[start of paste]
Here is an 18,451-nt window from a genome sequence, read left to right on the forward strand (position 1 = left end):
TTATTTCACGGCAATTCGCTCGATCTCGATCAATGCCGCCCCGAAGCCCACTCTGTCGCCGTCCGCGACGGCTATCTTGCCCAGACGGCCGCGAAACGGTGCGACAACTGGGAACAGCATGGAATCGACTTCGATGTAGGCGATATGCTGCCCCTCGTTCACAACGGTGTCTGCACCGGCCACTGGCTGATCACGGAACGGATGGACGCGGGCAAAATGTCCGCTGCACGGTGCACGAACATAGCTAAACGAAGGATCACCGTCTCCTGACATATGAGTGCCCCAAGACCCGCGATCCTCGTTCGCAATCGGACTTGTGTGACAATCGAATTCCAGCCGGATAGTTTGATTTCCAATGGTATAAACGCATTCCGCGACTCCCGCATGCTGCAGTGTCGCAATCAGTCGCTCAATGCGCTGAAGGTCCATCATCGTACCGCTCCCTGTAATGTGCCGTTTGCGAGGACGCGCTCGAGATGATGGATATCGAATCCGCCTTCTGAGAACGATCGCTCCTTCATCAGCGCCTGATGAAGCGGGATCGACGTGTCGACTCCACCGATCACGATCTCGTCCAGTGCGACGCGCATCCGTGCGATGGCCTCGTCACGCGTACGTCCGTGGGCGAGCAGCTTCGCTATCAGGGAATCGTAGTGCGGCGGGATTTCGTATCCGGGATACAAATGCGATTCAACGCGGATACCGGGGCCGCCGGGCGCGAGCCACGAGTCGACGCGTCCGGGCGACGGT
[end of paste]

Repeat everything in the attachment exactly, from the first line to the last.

Here is an 18,451-nt window from a genome sequence, read left to right on the forward strand (position 1 = left end):
TTATTTCACGGCAATTCGCTCGATCTCGATCAATGCCGCCCCGAAGCCCACTCTGTCGCCGTCCGCGACGGCTATCTTGCCCAGACGGCCGCGAAACGGTGCGACAACTGGGAACAGCATGGAATCGACTTCGATGTAGGCGATATGCTGCCCCTCGTTCACAACGGTGTCTGCACCGGCCACTGGCTGATCACGGAACGGATGGACGCGGGCAAAATGTCCGCTGCACGGTGCACGAACATAGCTAAACGAAGGATCACCGTCTCCTGACATATGAGTGCCCCAAGACCCGCGATCCTCGTTCGCAATCGGACTTGTGTGACAATCGAATTCCAGCCGGATAGTTTGATTTCCAATGGTATAAACGCATTCCGCGACTCCCGCATGCTGCAGTGTCGCAATCAGTCGCTCAATGCGCTGAAGGTCCATCATCGTACCGCTCCCTGTAATGTGCCGTTTGCGAGGACGCGCTCGAGATGATGGATATCGAATCCGCCTTCTGAGAACGATCGCTCCTTCATCAGCGCCTGATGAAGCGGGATCGACGTGTCGACTCCACCGATCACGATCTCGTCCAGTGCGACGCGCATCCGTGCGATGGCCTCGTCACGCGTACGTCCGTGGGCGAGCAGCTTCGCTATCAGGGAATCGTAGTGCGGCGGGATTTCGTATCCGGGATACAAATGCGATTCAACGCGGATACCGGGGCCGCCGGGCGCGAGCCACGAGTCGACGCGTCCGGGCGACGGT